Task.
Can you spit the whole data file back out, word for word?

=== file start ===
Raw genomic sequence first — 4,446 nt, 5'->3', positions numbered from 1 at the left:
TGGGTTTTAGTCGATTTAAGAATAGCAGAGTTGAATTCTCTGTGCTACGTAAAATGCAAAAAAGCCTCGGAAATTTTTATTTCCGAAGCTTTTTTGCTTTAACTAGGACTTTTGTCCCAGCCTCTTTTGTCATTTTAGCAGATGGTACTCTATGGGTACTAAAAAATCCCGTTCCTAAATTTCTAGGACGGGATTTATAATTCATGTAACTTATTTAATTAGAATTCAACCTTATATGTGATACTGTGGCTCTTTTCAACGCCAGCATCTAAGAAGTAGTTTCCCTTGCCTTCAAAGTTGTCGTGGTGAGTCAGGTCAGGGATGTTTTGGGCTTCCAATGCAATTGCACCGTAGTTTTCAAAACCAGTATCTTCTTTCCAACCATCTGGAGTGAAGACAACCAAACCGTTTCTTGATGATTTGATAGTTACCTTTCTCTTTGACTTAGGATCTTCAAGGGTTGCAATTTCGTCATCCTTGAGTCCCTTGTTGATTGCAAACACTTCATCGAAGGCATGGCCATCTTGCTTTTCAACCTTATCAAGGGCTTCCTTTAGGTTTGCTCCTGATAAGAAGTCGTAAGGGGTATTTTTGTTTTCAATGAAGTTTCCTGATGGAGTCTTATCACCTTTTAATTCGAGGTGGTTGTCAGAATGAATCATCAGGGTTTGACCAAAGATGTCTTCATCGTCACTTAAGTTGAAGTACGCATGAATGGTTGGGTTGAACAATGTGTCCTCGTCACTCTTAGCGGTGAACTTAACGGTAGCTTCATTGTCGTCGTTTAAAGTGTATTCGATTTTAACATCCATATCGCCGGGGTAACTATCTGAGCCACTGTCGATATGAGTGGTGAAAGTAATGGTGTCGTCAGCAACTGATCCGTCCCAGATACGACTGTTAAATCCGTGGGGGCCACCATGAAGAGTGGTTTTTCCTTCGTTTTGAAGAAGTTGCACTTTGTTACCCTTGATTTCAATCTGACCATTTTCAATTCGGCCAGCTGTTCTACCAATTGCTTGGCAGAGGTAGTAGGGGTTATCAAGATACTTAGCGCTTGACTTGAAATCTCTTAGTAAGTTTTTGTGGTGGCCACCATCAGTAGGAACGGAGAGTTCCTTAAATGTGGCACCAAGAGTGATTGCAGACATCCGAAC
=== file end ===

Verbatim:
Raw genomic sequence first — 4,446 nt, 5'->3', positions numbered from 1 at the left:
TGGGTTTTAGTCGATTTAAGAATAGCAGAGTTGAATTCTCTGTGCTACGTAAAATGCAAAAAAGCCTCGGAAATTTTTATTTCCGAAGCTTTTTTGCTTTAACTAGGACTTTTGTCCCAGCCTCTTTTGTCATTTTAGCAGATGGTACTCTATGGGTACTAAAAAATCCCGTTCCTAAATTTCTAGGACGGGATTTATAATTCATGTAACTTATTTAATTAGAATTCAACCTTATATGTGATACTGTGGCTCTTTTCAACGCCAGCATCTAAGAAGTAGTTTCCCTTGCCTTCAAAGTTGTCGTGGTGAGTCAGGTCAGGGATGTTTTGGGCTTCCAATGCAATTGCACCGTAGTTTTCAAAACCAGTATCTTCTTTCCAACCATCTGGAGTGAAGACAACCAAACCGTTTCTTGATGATTTGATAGTTACCTTTCTCTTTGACTTAGGATCTTCAAGGGTTGCAATTTCGTCATCCTTGAGTCCCTTGTTGATTGCAAACACTTCATCGAAGGCATGGCCATCTTGCTTTTCAACCTTATCAAGGGCTTCCTTTAGGTTTGCTCCTGATAAGAAGTCGTAAGGGGTATTTTTGTTTTCAATGAAGTTTCCTGATGGAGTCTTATCACCTTTTAATTCGAGGTGGTTGTCAGAATGAATCATCAGGGTTTGACCAAAGATGTCTTCATCGTCACTTAAGTTGAAGTACGCATGAATGGTTGGGTTGAACAATGTGTCCTCGTCACTCTTAGCGGTGAACTTAACGGTAGCTTCATTGTCGTCGTTTAAAGTGTATTCGATTTTAACATCCATATCGCCGGGGTAACTATCTGAGCCACTGTCGATATGAGTGGTGAAAGTAATGGTGTCGTCAGCAACTGATCCGTCCCAGATACGACTGTTAAATCCGTGGGGGCCACCATGAAGAGTGGTTTTTCCTTCGTTTTGAAGAAGTTGCACTTTGTTACCCTTGATTTCAATCTGACCATTTTCAATTCGGCCAGCTGTTCTACCAATTGCTTGGCAGAGGTAGTAGGGGTTATCAAGATACTTAGCGCTTGACTTGAAATCTCTTAGTAAGTTTTTGTGGTGGCCACCATCAGTAGGAACGGAGAGTTCCTTAAATGTGGCACCAAGAGTGATTGCAGACATCCGAAC